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Eagles Of Death Metal - Best Songs We Never Wrote - cd -

Price per Unit (stuk): €19.95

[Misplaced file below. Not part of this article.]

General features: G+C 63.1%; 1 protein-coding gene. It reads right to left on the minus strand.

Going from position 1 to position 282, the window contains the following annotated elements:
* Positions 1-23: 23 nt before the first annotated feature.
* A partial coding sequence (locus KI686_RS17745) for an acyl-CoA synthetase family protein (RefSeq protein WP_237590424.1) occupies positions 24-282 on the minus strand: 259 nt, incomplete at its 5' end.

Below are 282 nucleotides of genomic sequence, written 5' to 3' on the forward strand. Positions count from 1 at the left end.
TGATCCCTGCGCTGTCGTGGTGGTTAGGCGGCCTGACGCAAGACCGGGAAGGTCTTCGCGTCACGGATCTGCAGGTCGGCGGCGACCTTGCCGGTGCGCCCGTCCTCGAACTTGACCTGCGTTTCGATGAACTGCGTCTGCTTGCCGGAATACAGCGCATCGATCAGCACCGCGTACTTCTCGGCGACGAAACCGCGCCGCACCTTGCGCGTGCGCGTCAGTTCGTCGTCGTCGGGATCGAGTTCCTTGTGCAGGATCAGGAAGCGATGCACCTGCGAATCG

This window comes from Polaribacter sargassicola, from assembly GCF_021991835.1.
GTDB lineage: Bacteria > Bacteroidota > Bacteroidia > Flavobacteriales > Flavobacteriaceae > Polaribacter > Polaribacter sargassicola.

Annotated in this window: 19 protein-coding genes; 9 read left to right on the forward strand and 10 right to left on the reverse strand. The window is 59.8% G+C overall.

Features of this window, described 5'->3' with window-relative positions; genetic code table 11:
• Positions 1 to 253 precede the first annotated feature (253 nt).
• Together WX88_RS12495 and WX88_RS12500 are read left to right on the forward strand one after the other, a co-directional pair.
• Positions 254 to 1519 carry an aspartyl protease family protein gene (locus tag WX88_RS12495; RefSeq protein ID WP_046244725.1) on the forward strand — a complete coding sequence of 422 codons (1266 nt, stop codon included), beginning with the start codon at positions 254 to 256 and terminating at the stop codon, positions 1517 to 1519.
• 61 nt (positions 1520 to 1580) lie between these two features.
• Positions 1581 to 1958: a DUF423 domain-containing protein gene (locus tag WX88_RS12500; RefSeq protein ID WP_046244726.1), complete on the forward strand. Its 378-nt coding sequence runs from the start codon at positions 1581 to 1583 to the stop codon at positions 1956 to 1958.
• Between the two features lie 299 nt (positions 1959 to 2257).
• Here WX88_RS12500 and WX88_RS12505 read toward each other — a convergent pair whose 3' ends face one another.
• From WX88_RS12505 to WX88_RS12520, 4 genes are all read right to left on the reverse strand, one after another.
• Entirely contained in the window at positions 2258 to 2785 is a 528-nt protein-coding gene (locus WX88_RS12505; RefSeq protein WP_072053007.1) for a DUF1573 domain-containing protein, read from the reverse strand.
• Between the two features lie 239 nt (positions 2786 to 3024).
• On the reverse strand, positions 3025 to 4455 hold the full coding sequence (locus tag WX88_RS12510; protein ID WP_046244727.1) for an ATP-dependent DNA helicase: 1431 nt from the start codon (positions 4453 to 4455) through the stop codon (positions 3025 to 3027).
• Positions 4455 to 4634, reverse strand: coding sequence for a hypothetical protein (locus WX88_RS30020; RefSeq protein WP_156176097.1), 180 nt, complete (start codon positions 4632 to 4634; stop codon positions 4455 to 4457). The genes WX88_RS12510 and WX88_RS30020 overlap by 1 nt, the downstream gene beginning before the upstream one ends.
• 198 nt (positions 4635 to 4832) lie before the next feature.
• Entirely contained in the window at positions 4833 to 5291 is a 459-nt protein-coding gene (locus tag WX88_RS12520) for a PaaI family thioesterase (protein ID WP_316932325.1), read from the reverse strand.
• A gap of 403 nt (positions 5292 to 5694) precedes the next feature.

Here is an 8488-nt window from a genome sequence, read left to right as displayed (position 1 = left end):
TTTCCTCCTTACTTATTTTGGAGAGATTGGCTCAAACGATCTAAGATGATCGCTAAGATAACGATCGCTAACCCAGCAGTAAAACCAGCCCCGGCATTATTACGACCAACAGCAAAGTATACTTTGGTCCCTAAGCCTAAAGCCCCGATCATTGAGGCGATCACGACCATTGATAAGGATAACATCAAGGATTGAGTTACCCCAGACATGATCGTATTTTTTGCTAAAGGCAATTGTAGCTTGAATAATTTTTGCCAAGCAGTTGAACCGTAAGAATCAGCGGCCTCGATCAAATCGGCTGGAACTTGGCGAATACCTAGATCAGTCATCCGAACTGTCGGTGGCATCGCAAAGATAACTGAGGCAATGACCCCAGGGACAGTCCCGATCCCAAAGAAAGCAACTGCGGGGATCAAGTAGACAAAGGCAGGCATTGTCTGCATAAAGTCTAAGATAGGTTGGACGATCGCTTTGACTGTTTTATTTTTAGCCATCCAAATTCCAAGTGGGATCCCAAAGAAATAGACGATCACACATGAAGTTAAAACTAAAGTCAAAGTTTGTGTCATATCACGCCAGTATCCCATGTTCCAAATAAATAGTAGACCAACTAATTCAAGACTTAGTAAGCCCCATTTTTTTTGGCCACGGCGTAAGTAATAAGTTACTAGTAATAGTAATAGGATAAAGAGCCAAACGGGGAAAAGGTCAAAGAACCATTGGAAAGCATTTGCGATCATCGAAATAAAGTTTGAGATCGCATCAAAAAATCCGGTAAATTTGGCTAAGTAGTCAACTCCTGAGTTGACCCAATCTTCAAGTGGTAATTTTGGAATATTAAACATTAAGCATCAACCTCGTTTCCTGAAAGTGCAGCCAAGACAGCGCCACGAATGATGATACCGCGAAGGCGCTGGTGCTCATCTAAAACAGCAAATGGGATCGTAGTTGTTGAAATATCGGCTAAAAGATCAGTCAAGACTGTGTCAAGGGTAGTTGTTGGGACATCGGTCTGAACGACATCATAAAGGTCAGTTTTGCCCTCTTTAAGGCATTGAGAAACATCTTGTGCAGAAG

Prior to Eagles of Death Metal Presents Boots Electric Performing the Best Songs We Never Wrote, Eagles of Death Metal's most notable cover was their version of Duran Duran's "Save a Prayer," which became a rallying cry for the band and fans after the terrorist attack at their 2015 show at Paris' Bataclan that claimed 89 victims. With these interpretations of songs by artists ranging from David Bowie to Mary J. Blige, Jesse Hughes continues to tap into the healing power of well-loved songs. Originally released as The Eagles of Death Metal Presents Pigeons of Shit Metal, a limited-edition covers album that Hughes recorded largely on his own, Eagles of Death Metal Presents Boots Electric Performing the Best Songs We Never Wrote is a expanded collection of his takes on the music that helped him cope with his depression after the attack. Not surprisingly, the set includes a fair amount of hard rock. It's usually a good sign when it's possible to imagine how an artist would cover a song even before it's heard, and Hughes brings a satisfying stomp to Kiss' "God of Thunder" and thoroughly transforms Guns N' Roses' "It's So Easy" into an Eagles of Death Metal song. He also shouts out to his dear friends that include his bandmate Josh Homme with a cover of Queens of the Stone Age's "Long Slow Goodbye" and Brody Dalle-Homme with a version of the Distillers' "The Hunger." Though Hughes puts his stamp on typically heartfelt songs such as Cat Stevens' "Trouble," some of the album's least predictable moments are the most genuine. Hughes steps up to the challenge of covering Blige's "Family Affair" with some of his finest vocals, while his rowdy, Stonesy vamp on Love and Rockets' "So Alive" lives up to the song's name in an entirely different way than the original. Conversely, the versions of Steve Miller Band's "Abracadabra" and Kenny Rogers' early psych-tinged single "Just Dropped In (To See What Condition My Condition Is In)" are relatively faithful but also reflect the mischief lurking in Hughes' own music. There are some surprising letdowns as well: The stripped-down approach Hughes takes on the album leaves "Beat on the Brat" sounding strangely enervated (and serves as a reminder of just how deceptively simple the Ramones' music is). Though Eagles of Death Metal Presents Boots Electric Performing the Best Songs We Never Wrote is a little uneven, the more personal approach Hughes takes on Eagles of Death Metal's first studio recordings since the Bataclan is still welcome.

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